6 Summary and Future Work

VERITAS has an active Dark Matter and Astroparticle group that leads this key science project of indirect DM detection for the collaboration. Continued observations of dSphs and the Galactic Center region are a crucial part of the VERITAS long term plan [27]. Unfortunately, no potential subhalo candidates have been found in the 3FGL catalog. The Galactic Center region could potentially be the best indirect -ray source for dark matter discovery or stringent limits on annihilation cross sections at the highest masses. Future work for dwarf galaxies involve a new combined analysis with not only new data, but with other -ray instruments, namely Fermi-LAT and HAWC, which is still in the preliminary stages. New analysis techniques such as boosted decision trees (BDTs) [28] and template reconstruction [29] have potential for improving the overall dark matter sensitivity of the experiment. Additionally many dSphs are extended for IACTs, so an extended source analysis could give a boost to DM sensitivity by as much as a factor of two in some cases.

7 Acknowledgments

This research is supported by grants from the U.S. Department of Energy Office of Science, the U.S. National Science Foundation and the Smithsonian Institution, and by NSERC in Canada. We acknowledge the excellent work of the technical support staff at the Fred Lawrence Whipple Observatory and at the collaborating institutions in the construction and operation of the instrument. The VERITAS Collaboration is grateful to Trevor Weekes for his seminal contributions and leadership in the field of VHE gamma-ray astrophysics, which made this study possible.

References

  1. Jungman, G., Kamionkowski, M., & Griest, K. 1996, physrep, 267, 195
  2. Servant, G., & Tait, T. M. P. 2003, Nuclear Physics B, 650, 391
  3. Planck Collaboration, Ade, P. A. R., Aghanim, N., et al. 2014, aap, 571, A16
  4. Steigman, G. 1979, Annual Review of Nuclear and Particle Science, 29, 313
  5. Zeldovic, Y. B., Okun, L. B., & Pikelner, S. B. 1965, PhL, 17, 164
  6. Chiu, H.-Y. 1966, Physical Review Letters, 17, 712
  7. Zel’dovich, Y. B. 1965, Advances in Astronomy and Astrophysics, ed. Z. Kopal, Vol. 3 (Academic Press), 242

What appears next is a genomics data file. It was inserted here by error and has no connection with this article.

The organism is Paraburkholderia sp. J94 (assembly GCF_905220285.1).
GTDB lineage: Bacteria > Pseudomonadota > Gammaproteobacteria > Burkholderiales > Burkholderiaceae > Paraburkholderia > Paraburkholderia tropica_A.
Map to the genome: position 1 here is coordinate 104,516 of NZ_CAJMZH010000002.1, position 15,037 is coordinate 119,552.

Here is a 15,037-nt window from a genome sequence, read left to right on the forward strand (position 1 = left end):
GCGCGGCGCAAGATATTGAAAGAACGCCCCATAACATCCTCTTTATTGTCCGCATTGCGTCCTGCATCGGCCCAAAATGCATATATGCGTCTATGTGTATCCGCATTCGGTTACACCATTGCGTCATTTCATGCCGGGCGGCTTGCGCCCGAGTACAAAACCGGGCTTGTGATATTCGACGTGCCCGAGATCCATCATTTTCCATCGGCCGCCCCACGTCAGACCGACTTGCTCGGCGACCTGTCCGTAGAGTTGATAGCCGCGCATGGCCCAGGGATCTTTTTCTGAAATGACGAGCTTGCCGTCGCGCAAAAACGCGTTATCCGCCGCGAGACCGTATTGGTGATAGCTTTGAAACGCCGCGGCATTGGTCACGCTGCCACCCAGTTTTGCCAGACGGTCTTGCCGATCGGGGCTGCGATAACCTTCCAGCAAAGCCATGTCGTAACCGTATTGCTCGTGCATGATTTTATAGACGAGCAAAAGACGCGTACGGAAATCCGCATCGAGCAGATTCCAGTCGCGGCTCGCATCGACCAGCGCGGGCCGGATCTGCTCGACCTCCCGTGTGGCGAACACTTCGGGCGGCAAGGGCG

8. Aharonian, F., Akhperjanian, A. G., Bazer-Bachi, A. R., et al. 2006, Nature, 439, 695
  9. Geringer-Sameth, A., Koushiappas, S. M., & Walker, M. G. 2015, Phys. Rev. D, 91, 083535
  10. Geringer-Sameth, A., Koushiappas, S. M., & Walker, M. 2015, apj, 801, 74
  11. Bonnivard, V., Combet, C., Maurin, D., & Walker, M. G. 2015, MNRAS, 446, 3002
  12. Li, T.-P., & Ma, Y.-Q. 1983, apj, 272, 317
  13. Rolke, W. A., López, A. M., & Conrad, J. 2005, Nuclear Instruments and Methods in Physics Research A, 551, 493
  14. Park, N., & for the VERITAS Collaboration 2015, arXiv:1508.07070
  15. Zucker, D. B., Belokurov, V., Evans, N. W., et al. 2006, apjl, 650, L41
  16. McConnachie, A. W. 2012, aj, 144, 4
  17. Christiansen, J., & VERITAS Collaboration. 2012, in American Institute of Physics Conference Series, Vol. 1505, American Institute of Physics
  18. Aleksić, J., Ansoldi, S., Antonelli, L. A., et al. 2014, jcap, 2, 008
  19. Archambault et al. (The VERITAS Collaboration) Phys. Rev. D 95, 082001
  20. Cirelli, M., Corcella, G., Hektor, A., et al. 2011, jcap, 3, 051
  21. Archer, A., Benbow, W., Bird, R., et al. 2016, apj, 821, 129
  22. Su, M., Slatyer, T. R., & Finkbeiner, D. P. 2010, apj, 724, 1044
  23. Springel, V., et al. 2008, MNRAS, 391, 1685
  24. Diemand, J., et al. 2008, Nature, 454, 735
  25. Nieto, D., et al., 2011, 32nd ICRC, arXiV:1109.5935
  26. Stroh, M. C., & Falcone, A. D. 2013, apjs, 207, 28
  27. Staszak, D., & VERITAS Collaboration 2015, 34th International Cosmic Ray Conference (ICRC2015), 34, 868
  28. Krause, M., Pueschel, E., & Maier, G. 2017, Astroparticle Physics, 89, 1
  29. Christiansen, J. & the VERITAS Collaboration, these proceedings
Comments 0
Request Comment
You are adding the first comment!
How to quickly get a good reply:
  • Give credit where it’s due by listing out the positive aspects of a paper before getting into which changes should be made.
  • Be specific in your critique, and provide supporting evidence with appropriate references to substantiate general statements.
  • Your comment should inspire ideas to flow and help the author improves the paper.

The better we are at sharing our knowledge with each other, the faster we move forward.
""
The feedback must be of minimum 40 characters and the title a minimum of 5 characters
   
Add comment
Cancel
Loading ...
157908
This is a comment super asjknd jkasnjk adsnkj
Upvote
Downvote
""
The feedback must be of minumum 40 characters
The feedback must be of minumum 40 characters
Submit
Cancel

You are asking your first question!
How to quickly get a good answer:
  • Keep your question short and to the point
  • Check for grammar or spelling errors.
  • Phrase it like a question
Test
Test description